The daily correlation between the percent change in gold and the percent change in the Brent is about 0.03 over the past 60 sessions and have been as high as 0.31 this year (April). However, there was a period in February and mid-August through late September that the correlation was inverse.
Paradoxically, that China is the world’s largest importer of oil is seen somehow strengthening its hand to promote the international use of the yuan. Part of the reason China has replaced the US with this dubious honor of being the largest importer of oil is that the US has emerged as an energy powerhouse. It is shale and natural gas. It is refined products, including gasoline. It is exporting an increasing amount of energy products to Europe and Asia, competing in third markets with OPEC and other non-OPEC countries for the first time in a generation. The rise of the US as an energy producer is one of the most significant post-financial crisis economic and strategic developments, and yet the petro-yuan camp says nothing of this while misunderstanding what makes the dollar the numeraire.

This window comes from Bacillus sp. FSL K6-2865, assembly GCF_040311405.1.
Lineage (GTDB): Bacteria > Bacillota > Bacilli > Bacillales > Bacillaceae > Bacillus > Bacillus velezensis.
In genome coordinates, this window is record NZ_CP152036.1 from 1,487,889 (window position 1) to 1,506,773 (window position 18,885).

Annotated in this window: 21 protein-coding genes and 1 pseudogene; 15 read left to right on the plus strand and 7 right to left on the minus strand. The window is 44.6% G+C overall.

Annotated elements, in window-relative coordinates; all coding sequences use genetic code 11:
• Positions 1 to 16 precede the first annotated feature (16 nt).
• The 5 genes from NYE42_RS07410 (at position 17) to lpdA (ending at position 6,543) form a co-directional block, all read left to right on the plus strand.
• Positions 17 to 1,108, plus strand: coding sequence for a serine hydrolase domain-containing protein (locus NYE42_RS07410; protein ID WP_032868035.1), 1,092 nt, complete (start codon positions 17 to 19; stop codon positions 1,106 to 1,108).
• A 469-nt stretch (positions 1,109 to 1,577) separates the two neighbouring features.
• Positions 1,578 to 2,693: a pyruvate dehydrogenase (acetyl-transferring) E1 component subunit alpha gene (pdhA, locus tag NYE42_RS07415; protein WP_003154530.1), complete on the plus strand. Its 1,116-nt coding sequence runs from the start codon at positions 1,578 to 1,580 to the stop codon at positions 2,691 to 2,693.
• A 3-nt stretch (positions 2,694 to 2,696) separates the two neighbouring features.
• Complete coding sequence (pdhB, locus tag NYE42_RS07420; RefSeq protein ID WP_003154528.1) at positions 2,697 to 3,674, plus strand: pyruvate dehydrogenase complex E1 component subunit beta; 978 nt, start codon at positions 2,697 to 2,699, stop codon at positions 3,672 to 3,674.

China may do what it can to ensure a successful contract launch, just as it did in 1993 to launch a oil futures contract. It lasted a couple of years. In the long-run, we suspect the gold-option complicates the offering, and in any event, the futures contract will not overcome the fundamental obstacles to the challenges of internationalizing the yuan.
There is a rubber futures contract that trades in Tokyo in yen. It says nothing about rubber or the yen in the world economy. Rubber is a smaller market than oil, but the principle is the same. Many of the same people who jump from one possible alternative to the dollar to the next have jumped upon China’s intention to launch an oil futures contract as the new new thing. It is not.